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Proctor's conflicts are explicitly discussed in the play. His moments of torturous private doubts are shared, rather privately, with Elizabeth and his more external conflict with Abigail is discussed early in the play with Abigail then later with Elizabeth.
For the most part, Elizabeth functions as the sounding-board for Proctor's private conflicts. He debates his penitence with Elizabeth in Act II, talking about the affair he had with Abigail and his difficulty in finding any forgiveness from his wife. He also talks with Elizabeth about taking action to stop the fraudulent trials.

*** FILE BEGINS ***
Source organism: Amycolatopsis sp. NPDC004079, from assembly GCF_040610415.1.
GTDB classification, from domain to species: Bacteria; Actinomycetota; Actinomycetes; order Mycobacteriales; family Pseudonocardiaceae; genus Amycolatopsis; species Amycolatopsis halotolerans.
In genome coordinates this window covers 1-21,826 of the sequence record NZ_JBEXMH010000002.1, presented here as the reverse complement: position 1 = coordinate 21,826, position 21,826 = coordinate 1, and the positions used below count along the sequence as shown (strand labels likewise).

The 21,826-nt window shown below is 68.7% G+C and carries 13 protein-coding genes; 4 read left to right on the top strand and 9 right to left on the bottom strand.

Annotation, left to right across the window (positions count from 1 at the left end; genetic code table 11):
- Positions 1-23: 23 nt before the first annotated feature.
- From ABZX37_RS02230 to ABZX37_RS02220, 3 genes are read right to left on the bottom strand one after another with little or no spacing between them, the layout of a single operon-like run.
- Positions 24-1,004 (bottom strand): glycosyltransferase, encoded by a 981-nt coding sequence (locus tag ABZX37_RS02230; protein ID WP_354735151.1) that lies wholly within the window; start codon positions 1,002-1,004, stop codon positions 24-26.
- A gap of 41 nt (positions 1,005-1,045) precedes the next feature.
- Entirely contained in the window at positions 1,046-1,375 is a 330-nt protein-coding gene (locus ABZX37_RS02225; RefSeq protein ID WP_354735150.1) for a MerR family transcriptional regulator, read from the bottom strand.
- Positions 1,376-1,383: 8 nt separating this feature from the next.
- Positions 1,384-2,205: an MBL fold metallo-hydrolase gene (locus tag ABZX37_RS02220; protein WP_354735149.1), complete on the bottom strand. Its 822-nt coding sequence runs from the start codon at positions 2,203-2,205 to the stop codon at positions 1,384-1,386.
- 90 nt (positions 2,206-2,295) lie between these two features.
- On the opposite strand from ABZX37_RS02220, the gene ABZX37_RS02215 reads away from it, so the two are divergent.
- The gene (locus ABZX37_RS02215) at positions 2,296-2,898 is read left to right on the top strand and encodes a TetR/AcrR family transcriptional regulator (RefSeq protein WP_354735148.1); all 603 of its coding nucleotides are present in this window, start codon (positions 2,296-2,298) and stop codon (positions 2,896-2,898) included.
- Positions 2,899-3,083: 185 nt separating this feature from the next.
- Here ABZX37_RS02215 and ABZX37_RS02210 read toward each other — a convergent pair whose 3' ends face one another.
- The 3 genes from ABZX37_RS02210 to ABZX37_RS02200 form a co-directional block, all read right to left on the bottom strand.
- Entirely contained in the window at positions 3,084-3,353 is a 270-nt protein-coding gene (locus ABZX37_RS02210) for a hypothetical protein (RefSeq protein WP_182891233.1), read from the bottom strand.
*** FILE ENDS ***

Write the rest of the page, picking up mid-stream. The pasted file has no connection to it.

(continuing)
Finally, Proctor discusses his moral crisis as he faces the gallows. He feels that he is not good enough to sacrifice himself for honor and choose death. This is why he considers signing the false confession. This crisis is also at the heart of his character and at the heart of the play (Can one person maintain integrity even when caught up in a mass dissolution of personal responsibility and a public abdication of moral law?).
At every turn for Proctor, Arthur Miller provides a confidant so that Proctor's internal and external conflicts can be verbally expressed.
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